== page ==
San Ramon man found guilty after sending death threat to CA Senator Scott Wiener

Bay City News
Thursday, September 15, 2022
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MARTINEZ, Calif. -- A Contra Costa County Superior Court jury Wednesday convicted a San Ramon man on gun charges and for threatening the life of a state senator from San Francisco, prosecutors said.

Jurors in Martinez found Erik Triana, 51, guilty of threatening the life of state Sen. Scott Wiener (D-San Francisco), two counts of possessing assault weapons (an AR-15 rifle and a privately made 9mm pistol), two counts of manufacturing or assembling unregistered firearms (commonly known as ghost guns), and two counts of having a concealed firearm in a vehicle, according to the Contra Costa County District Attorney's Office.

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The jury found Triana not guilty of criminal threat of death or great bodily injury to Wiener.

Triana was arrested after he sent Wiener the threat through the senator's "contact me" portal on his website that read: "Vax my kids without my permission and expect a visit from me and my rifle."

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According to the district attorney's office, the San Ramon father of three signed his message "Amendment, Second" and listed his address as the Moscone Center in San Francisco. Triana was charged in April.

Wiener testified on Sept. 6 and noted the threat was unlike others his office receives because of the reference to the late San Francisco Mayor George Moscone (who, along with Supervisor Harvey Milk, was shot and killed at San Francisco City Hall in 1978), the specific threat to use a gun, and that Triana lived in the Bay Area.

Prosecutor Stephanie Kang said Triana sent the message on Jan. 22, 2022, days after Wiener introduced Senate Bill 866 in the state Legislature, proposing to allow minors 15 years or older to seek medical care or treatment (including vaccines) without parental consent. SB 866 has since been withdrawn for a vote on the Assembly floor, but witnesses told investigators Triana strongly opposed COVID-19 vaccinations.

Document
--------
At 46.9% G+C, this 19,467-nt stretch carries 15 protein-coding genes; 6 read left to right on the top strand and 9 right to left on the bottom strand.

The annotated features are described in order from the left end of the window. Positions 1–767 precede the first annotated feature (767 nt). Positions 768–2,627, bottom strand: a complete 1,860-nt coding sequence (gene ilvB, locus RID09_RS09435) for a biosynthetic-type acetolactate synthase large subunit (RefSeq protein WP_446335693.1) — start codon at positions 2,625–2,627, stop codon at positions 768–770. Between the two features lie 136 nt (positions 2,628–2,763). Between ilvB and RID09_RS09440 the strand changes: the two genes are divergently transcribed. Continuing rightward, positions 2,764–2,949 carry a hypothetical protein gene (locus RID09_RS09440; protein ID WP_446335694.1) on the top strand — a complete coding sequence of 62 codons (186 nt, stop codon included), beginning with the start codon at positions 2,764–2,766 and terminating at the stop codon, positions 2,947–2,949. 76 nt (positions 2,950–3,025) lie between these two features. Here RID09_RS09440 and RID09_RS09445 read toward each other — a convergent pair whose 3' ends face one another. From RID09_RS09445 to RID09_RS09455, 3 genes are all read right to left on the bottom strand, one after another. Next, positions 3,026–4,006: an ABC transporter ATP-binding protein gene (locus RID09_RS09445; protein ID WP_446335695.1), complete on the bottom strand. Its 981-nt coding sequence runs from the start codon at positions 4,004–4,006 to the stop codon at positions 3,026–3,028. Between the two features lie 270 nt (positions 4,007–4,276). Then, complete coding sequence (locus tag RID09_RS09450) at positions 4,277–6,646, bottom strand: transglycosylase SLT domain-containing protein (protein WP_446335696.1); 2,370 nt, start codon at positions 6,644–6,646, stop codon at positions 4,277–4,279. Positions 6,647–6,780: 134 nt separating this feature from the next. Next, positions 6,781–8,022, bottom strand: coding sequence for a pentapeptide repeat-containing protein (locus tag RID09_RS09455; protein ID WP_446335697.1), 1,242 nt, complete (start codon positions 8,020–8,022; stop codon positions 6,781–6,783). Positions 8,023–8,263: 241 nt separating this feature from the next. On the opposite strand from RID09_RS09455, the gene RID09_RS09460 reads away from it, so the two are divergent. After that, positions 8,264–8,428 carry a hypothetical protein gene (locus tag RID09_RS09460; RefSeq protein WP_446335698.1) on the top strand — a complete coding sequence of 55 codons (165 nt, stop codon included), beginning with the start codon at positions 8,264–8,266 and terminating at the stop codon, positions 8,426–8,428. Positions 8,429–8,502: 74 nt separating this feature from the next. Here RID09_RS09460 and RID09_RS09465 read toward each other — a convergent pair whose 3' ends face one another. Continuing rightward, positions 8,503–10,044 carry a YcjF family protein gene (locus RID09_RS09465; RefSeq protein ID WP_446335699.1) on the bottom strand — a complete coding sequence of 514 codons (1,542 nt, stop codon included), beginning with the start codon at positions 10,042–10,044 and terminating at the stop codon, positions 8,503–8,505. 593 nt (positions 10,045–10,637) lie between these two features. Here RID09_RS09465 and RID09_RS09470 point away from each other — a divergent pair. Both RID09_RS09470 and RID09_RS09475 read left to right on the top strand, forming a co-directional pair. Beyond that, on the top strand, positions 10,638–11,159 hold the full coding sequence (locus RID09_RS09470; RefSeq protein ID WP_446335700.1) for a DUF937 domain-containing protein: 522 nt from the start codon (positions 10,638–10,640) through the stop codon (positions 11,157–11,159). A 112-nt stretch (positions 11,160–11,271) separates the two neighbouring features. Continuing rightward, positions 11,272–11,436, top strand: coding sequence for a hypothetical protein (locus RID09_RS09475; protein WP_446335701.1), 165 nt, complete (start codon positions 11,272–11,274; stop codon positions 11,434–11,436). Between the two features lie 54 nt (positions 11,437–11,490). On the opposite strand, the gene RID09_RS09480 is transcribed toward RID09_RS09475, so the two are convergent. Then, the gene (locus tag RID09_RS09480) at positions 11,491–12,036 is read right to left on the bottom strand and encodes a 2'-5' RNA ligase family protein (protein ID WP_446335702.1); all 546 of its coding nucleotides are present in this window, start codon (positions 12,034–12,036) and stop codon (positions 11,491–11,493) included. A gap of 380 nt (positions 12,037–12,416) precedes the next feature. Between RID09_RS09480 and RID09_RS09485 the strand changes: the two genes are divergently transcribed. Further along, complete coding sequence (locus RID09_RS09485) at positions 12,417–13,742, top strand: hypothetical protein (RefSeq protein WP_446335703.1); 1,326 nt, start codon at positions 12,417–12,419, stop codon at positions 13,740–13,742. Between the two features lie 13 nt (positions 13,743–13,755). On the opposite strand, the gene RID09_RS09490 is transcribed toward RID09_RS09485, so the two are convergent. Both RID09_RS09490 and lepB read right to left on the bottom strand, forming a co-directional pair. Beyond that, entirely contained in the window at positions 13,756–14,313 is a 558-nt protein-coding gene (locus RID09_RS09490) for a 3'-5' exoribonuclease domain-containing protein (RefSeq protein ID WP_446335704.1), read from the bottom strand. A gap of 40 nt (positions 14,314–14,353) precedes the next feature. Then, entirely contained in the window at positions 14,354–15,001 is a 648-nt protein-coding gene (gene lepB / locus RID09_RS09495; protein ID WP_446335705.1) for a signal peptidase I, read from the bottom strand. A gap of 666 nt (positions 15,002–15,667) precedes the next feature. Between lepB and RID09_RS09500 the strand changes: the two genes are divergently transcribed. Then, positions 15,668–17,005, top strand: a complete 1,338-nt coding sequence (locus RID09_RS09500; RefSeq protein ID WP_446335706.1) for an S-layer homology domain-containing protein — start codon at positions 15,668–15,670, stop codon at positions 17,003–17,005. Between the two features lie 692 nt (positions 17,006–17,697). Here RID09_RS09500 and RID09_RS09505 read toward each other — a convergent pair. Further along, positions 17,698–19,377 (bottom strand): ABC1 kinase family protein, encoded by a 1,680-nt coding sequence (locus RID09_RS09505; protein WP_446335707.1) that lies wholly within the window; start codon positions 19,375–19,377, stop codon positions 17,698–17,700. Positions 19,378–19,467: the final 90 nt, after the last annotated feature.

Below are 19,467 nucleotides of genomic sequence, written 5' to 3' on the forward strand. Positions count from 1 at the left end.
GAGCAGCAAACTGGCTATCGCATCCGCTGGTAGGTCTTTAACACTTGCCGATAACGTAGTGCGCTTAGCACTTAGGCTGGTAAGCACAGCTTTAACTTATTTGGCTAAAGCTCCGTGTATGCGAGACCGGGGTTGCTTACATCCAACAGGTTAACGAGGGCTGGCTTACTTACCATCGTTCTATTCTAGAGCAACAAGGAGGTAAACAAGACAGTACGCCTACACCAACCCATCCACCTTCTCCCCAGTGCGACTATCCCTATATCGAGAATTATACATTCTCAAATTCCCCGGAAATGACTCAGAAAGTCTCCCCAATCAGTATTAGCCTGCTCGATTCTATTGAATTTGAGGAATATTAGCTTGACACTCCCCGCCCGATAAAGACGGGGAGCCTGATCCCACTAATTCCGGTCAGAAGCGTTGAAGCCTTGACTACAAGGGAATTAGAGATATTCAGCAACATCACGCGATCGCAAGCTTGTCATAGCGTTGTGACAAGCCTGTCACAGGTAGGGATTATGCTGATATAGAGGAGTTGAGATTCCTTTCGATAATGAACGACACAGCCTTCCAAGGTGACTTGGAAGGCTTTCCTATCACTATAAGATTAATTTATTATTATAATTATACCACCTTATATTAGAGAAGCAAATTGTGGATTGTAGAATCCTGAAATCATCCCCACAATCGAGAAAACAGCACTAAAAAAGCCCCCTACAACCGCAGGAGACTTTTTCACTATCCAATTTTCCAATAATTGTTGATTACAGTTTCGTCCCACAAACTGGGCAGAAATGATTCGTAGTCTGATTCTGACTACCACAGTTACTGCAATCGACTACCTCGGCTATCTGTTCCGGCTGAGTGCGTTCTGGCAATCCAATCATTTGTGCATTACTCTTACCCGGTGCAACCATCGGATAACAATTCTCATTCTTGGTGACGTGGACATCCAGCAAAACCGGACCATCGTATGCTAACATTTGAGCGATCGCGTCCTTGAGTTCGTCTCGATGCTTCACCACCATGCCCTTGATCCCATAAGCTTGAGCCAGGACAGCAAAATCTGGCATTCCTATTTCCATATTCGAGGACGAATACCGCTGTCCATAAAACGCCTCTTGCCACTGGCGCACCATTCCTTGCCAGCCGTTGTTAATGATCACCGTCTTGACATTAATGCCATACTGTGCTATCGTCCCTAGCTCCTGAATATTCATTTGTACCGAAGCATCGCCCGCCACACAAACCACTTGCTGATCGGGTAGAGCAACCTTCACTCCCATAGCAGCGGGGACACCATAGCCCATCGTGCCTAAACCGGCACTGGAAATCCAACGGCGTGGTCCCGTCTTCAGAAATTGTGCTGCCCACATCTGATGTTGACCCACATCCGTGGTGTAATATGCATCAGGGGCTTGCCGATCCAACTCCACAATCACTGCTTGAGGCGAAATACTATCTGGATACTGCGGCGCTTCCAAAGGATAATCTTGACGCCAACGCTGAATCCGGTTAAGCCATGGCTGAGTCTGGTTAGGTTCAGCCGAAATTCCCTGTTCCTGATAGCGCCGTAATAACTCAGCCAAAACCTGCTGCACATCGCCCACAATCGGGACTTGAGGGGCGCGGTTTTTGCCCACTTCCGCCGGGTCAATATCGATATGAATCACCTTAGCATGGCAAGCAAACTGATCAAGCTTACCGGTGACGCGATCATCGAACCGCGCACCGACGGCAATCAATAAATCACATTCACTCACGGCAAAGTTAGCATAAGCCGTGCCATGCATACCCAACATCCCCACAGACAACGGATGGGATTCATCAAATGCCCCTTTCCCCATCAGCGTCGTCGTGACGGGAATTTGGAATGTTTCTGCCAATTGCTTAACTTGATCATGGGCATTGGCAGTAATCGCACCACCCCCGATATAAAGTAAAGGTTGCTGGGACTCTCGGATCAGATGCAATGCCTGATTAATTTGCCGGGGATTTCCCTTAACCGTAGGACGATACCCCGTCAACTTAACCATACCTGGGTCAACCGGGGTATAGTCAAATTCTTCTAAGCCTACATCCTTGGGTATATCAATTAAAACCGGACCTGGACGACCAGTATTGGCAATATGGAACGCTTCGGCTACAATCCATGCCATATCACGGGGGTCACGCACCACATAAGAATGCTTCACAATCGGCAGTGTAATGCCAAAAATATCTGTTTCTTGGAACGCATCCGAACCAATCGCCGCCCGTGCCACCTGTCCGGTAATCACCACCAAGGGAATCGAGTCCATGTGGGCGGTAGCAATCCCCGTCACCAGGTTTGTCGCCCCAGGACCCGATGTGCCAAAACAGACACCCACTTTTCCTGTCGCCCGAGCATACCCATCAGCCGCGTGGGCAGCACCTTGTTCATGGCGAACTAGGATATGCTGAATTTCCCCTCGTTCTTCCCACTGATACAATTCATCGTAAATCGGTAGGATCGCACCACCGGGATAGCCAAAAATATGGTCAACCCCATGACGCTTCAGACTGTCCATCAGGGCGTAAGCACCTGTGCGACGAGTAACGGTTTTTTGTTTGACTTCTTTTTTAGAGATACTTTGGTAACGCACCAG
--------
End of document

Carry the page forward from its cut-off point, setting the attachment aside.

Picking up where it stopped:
Police traced Triana's message to Wiener to a computer Triana used at his job in Pleasanton. Police obtained a search warrant for Triana's home and car in March, finding an unregistered AR-15 assault weapon with nine loaded magazines and an unserialized privately made 9-mm pistol. Another unserialized pistol was in a backpack in his home, along with two loaded 9mm magazines and two loaded AR-15 style magazines.

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Wiener released a statement Thursday afternoon, saying "I'm deeply grateful to the Contra Costa County District Attorney's Office, California Highway Patrol, and the court system for taking this death threat -- and my personal safety -- seriously, and for seeking accountability."

"Death threats against public officials undermine democracy," Wiener said. "A public official should make decisions based on what benefits the community, not based on whether a decision will get the official killed. Modern politics can be polarized and toxic, but we must never normalize or tolerate death threats."

Triana is scheduled to be sentenced by Judge Terri Mockler in Martinez on Sept. 29 at 8:30 a.m.